HC 846 Sustainability in the Overseas Territories

Written evidence submitted by the Chagos Conservation Trust

Summary and Recommendations

· The Chagos Marine Reserve was established in 2010 to safeguard the greatest marine biodiversity under the UK’s jurisdiction. This Marine Protected Area (MPA), currently the world’s largest ‘no take’ marine reserve, contributes significantly to the globally agreed target under the Convention on Biological Diversity to protect 10% of the oceans by 2020, and establishes the UK as a world leader in marine conservation.

· Since its designation, the marine reserve has seen a dramatic increase in interest and visits by scientists for monitoring and research but only careful management through a properly co- ordinated and centrally managed programme of enhanced enforcement, scientific monitoring, and conservation projects will it be possible to show whether the ban on fishing and other activities in the reserve has been successful over time in protecting its rich biodiversity.

· To secure this, CCT strongly recommends that:

Ø the BIOT Administration in the FCO enacts specific legislation and accompanying regulations for the effective enforcement of the ban on fishing and other extraction activity and for the conservation and management of the ‘no-take’ marine reserve;

Ø the BIOT Administration should adopt an up-to-date management plan to guide future conservation management priorities based on the suggestions already submitted by CCT;

Ø the FCO and DEFRA should establish a specific, ring-fenced budget to fund the management of this reserve in the long term;

Ø MOD should periodically deploy Royal Navy (RN) and Royal Fleet Auxiliary (RFA) vessels present in the region to provide faster and more effective enforcement than is possible using the current chartered vessel (the Pacific Marlin);

Ø measures are taken to enhance surveillance by technical means, including through collaboration with the US forces based on Diego Garcia, to facilitate the detection of poachers and other illegal activity in BIOT waters;

Ø the BIOT Administration continue to support and fund the development of Chagossian capacity in conservation already begun under the pilot project run by the Zoological Society of London (ZSL) with CCT and others; and that

Ø the FCO and the BIOT Administration make greater efforts to secure good publicity for this spectacular marine reserve, in particular through collaboration with selected wildlife film-makers.

Background

1. The Chagos Conservation Trust (CCT) is a UK registered charity, established in 1992 to promote the protection and conservation of the natural environment of the Chagos Islands (British Indian Ocean Territory) and to raise awareness of environmental issues affecting the Chagos archipelago. It seeks to do so by supporting scientific and historical research and sustainable conservation projects, often in collaboration with partner members of the Chagos Environment Network (CEN). The CEN comprises, in addition to the CCT which acts as its secretariat, The Linnean Society of London, Pew Environment Group, The Royal Society for the Protection of Birds (RSPB), The Zoological Society of London (ZSL) and the Marine Conservation Society (MCS), Royal Botanic Gardens Kew, Blue Marine Foundation, and Professor Charles Sheppard of Warwick University, amongst others.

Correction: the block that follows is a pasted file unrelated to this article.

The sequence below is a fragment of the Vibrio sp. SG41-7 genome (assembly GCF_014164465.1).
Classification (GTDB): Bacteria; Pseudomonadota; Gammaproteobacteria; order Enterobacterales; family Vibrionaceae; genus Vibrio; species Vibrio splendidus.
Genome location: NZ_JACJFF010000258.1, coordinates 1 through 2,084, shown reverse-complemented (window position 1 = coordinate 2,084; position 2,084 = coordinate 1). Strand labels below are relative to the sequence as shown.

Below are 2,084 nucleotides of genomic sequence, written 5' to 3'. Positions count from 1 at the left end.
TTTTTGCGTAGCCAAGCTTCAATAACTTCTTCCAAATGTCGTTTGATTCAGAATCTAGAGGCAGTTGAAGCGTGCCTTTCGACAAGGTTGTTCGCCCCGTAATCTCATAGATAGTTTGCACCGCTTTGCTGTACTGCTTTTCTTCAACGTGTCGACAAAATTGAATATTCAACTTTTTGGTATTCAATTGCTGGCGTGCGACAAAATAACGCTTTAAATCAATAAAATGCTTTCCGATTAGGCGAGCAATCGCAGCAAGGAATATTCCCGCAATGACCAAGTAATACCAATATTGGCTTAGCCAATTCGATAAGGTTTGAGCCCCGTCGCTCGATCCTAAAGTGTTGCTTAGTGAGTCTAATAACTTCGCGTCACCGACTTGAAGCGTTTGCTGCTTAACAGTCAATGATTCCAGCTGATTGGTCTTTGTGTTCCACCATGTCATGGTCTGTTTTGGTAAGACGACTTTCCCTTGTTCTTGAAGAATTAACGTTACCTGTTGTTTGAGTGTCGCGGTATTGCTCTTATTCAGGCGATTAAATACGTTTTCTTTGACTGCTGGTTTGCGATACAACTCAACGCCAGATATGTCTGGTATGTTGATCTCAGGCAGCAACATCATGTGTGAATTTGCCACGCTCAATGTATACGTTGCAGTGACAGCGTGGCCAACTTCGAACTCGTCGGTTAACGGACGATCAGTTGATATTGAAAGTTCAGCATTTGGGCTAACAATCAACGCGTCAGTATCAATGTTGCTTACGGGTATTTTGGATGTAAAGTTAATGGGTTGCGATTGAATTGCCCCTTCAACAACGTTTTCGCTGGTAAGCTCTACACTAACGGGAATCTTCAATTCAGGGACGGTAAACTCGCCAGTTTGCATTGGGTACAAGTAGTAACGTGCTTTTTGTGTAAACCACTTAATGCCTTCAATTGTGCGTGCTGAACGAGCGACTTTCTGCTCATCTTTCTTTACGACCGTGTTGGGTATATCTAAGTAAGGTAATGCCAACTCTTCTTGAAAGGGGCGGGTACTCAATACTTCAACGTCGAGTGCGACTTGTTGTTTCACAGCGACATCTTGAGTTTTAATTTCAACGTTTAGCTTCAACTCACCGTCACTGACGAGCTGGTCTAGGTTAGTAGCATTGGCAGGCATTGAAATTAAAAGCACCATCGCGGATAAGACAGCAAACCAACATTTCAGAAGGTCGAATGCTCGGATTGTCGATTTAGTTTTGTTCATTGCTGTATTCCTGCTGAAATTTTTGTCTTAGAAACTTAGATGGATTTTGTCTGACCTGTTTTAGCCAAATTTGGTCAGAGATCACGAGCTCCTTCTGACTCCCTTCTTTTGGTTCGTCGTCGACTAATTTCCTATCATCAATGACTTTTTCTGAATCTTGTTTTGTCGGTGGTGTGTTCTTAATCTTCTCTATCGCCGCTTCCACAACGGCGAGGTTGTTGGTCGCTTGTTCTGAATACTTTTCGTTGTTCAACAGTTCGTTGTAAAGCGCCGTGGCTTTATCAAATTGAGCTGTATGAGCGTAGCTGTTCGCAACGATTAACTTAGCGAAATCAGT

2. CCT promotes scientific expeditions to monitor the status of the marine and terrestrial environment in the Chagos ; provides a channel for bringing relevant environmental problems to the Government's attention; establishes links with other groups and scientists concerned with reef and island ecology, particularly in relation to the Indian Ocean; encourages research into the history of the Chagos Archipelago, and seeks to educate and to make available the results of its work to a wider audience both directly and through its website – visit www.chagos-trust.org .

3. Located in the centre of the Indian Ocean, the Chagos Archipelago, a UK Overseas Territory, contains the world’s largest living coral atoll, over 60,000 square km of shallow limestone reef and associated habitats, and about 300 seamounts and half a million square kilometres of deep and abyssal habitats. It holds by far the greatest marine biodiversity under the UK’s direct control and responsibility. It also has one of the healthiest reef systems in the cleanest waters in the world, supporting half the total area of good quality reefs in the Indian Ocean. As a result, the ecosystems of the Chagos have so far proven resilient to climate change and environmental disruptions, and as such can provide unique insights for the scientific and wider community.

4. In March 2009, the Chagos Conservation Trust, with members of the Chagos Environment Network, published "The Chagos Archipelago: its Nature and the Future" proposing a large scale highly protected marine reserve be established in Chagos.